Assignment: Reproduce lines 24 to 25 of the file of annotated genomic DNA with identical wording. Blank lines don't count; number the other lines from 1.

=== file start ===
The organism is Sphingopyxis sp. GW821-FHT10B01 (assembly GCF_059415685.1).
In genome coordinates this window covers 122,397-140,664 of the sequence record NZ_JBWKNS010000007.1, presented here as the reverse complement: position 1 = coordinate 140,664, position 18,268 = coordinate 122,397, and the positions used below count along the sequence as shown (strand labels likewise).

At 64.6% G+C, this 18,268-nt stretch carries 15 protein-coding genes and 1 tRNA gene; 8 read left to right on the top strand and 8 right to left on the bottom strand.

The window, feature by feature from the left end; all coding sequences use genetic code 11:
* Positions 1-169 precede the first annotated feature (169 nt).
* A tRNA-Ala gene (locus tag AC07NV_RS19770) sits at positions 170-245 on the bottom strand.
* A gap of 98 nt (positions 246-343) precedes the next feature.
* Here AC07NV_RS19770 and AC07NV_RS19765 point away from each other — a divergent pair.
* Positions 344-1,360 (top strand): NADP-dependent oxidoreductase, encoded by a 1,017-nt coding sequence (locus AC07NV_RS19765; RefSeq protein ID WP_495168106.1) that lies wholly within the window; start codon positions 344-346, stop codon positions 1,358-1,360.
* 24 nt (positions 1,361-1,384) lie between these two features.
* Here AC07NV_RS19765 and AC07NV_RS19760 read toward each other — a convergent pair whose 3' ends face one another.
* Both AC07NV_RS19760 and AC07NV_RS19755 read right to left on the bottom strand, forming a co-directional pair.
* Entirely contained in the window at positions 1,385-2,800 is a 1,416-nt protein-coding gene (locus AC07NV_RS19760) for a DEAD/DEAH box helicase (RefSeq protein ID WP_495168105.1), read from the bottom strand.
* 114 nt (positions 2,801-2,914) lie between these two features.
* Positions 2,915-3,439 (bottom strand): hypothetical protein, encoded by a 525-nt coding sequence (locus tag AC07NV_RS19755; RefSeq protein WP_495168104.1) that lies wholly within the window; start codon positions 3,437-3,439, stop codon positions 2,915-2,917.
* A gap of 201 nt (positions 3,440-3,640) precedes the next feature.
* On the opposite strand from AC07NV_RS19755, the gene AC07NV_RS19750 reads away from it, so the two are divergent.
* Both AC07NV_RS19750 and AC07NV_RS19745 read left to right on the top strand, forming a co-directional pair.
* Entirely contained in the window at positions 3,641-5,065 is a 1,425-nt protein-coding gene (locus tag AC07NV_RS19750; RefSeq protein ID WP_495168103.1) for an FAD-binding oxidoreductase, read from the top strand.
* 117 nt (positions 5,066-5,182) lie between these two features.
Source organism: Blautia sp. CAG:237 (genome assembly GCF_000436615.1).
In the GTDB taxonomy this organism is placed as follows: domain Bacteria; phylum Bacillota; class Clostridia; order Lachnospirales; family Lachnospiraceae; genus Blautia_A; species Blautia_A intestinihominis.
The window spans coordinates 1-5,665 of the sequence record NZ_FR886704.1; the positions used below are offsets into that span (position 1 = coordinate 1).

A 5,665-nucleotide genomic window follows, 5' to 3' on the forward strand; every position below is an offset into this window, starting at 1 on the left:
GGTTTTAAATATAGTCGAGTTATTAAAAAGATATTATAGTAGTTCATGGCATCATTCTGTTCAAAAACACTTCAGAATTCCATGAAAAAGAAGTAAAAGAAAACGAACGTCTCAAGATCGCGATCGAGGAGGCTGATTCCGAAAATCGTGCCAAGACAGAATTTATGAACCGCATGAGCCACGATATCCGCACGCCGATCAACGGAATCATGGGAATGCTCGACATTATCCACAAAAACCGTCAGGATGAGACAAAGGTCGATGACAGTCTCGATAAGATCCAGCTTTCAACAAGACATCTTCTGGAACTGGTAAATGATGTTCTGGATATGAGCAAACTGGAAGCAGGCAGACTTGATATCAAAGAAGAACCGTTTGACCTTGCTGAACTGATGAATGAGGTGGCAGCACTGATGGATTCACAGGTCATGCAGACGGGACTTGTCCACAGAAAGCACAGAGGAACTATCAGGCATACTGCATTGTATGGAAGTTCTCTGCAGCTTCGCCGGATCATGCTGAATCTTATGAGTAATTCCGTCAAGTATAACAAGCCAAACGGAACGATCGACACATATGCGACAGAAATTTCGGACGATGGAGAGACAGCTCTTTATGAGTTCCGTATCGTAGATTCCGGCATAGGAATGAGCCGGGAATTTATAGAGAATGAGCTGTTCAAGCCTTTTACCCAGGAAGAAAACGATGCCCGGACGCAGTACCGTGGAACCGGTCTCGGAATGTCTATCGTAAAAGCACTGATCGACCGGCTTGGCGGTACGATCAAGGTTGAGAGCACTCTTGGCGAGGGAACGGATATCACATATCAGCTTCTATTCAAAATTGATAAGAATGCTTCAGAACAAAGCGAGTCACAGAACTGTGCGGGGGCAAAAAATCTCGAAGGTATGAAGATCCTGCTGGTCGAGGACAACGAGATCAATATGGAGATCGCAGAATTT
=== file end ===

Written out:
A 5,665-nucleotide genomic window follows, 5' to 3' on the forward strand; every position below is an offset into this window, starting at 1 on the left:
GGTTTTAAATATAGTCGAGTTATTAAAAAGATATTATAGTAGTTCATGGCATCATTCTGTTCAAAAACACTTCAGAATTCCATGAAAAAGAAGTAAAAGAAAACGAACGTCTCAAGATCGCGATCGAGGAGGCTGATTCCGAAAATCGTGCCAAGACAGAATTTATGAACCGCATGAGCCACGATATCCGCACGCCGATCAACGGAATCATGGGAATGCTCGACATTATCCACAAAAACCGTCAGGATGAGACAAAGGTCGATGACAGTCTCGATAAGATCCAGCTTTCAACAAGACATCTTCTGGAACTGGTAAATGATGTTCTGGATATGAGCAAACTGGAAGCAGGCAGACTTGATATCAAAGAAGAACCGTTTGACCTTGCTGAACTGATGAATGAGGTGGCAGCACTGATGGATTCACAGGTCATGCAGACGGGACTTGTCCACAGAAAGCACAGAGGAACTATCAGGCATACTGCATTGTATGGAAGTTCTCTGCAGCTTCGCCGGATCATGCTGAATCTTATGAGTAATTCCGTCAAGTATAACAAGCCAAACGGAACGATCGACACATATGCGACAGAAATTTCGGACGATGGAGAGACAGCTCTTTATGAGTTCCGTATCGTAGATTCCGGCATAGGAATGAGCCGGGAATTTATAGAGAATGAGCTGTTCAAGCCTTTTACCCAGGAAGAAAACGATGCCCGGACGCAGTACCGTGGAACCGGTCTCGGAATGTCTATCGTAAAAGCACTGATCGACCGGCTTGGCGGTACGATCAAGGTTGAGAGCACTCTTGGCGAGGGAACGGATATCACATATCAGCTTCTATTCAAAATTGATAAGAATGCTTCAGAACAAAGCGAGTCACAGAACTGTGCGGGGGCAAAAAATCTCGAAGGTATGAAGATCCTGCTGGTCGAGGACAACGAGATCAATATGGAGATCGCAGAATTT